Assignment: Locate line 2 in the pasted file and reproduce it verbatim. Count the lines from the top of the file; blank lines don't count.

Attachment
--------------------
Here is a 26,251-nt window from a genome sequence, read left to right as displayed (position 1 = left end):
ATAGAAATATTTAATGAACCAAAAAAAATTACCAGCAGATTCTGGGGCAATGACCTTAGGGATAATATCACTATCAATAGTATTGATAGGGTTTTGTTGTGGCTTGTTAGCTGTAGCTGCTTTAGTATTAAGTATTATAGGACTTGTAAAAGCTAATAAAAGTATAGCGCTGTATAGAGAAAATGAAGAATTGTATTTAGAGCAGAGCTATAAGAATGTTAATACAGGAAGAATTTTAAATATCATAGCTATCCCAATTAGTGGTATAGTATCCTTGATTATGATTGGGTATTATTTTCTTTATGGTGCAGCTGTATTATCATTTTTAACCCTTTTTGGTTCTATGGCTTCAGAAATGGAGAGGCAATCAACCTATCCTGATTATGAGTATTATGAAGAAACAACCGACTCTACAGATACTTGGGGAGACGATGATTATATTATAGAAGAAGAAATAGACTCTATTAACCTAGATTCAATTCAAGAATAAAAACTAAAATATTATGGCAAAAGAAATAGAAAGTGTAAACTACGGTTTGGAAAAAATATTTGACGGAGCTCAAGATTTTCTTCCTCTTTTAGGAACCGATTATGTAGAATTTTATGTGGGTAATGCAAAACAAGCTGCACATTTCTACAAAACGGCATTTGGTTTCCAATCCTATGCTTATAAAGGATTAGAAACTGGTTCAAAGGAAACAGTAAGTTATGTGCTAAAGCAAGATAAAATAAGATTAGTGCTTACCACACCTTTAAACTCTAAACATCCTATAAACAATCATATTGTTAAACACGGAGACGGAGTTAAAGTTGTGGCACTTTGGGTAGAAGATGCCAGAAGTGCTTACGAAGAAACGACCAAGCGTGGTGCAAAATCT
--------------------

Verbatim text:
ATAGAAATATTTAATGAACCAAAAAAAATTACCAGCAGATTCTGGGGCAATGACCTTAGGGATAATATCACTATCAATAGTATTGATAGGGTTTTGTTGTGGCTTGTTAGCTGTAGCTGCTTTAGTATTAAGTATTATAGGACTTGTAAAAGCTAATAAAAGTATAGCGCTGTATAGAGAAAATGAAGAATTGTATTTAGAGCAGAGCTATAAGAATGTTAATACAGGAAGAATTTTAAATATCATAGCTATCCCAATTAGTGGTATAGTATCCTTGATTATGATTGGGTATTATTTTCTTTATGGTGCAGCTGTATTATCATTTTTAACCCTTTTTGGTTCTATGGCTTCAGAAATGGAGAGGCAATCAACCTATCCTGATTATGAGTATTATGAAGAAACAACCGACTCTACAGATACTTGGGGAGACGATGATTATATTATAGAAGAAGAAATAGACTCTATTAACCTAGATTCAATTCAAGAATAAAAACTAAAATATTATGGCAAAAGAAATAGAAAGTGTAAACTACGGTTTGGAAAAAATATTTGACGGAGCTCAAGATTTTCTTCCTCTTTTAGGAACCGATTATGTAGAATTTTATGTGGGTAATGCAAAACAAGCTGCACATTTCTACAAAACGGCATTTGGTTTCCAATCCTATGCTTATAAAGGATTAGAAACTGGTTCAAAGGAAACAGTAAGTTATGTGCTAAAGCAAGATAAAATAAGATTAGTGCTTACCACACCTTTAAACTCTAAACATCCTATAAACAATCATATTGTTAAACACGGAGACGGAGTTAAAGTTGTGGCACTTTGGGTAGAAGATGCCAGAAGTGCTTACGAAGAAACGACCAAGCGTGGTGCAAAATCT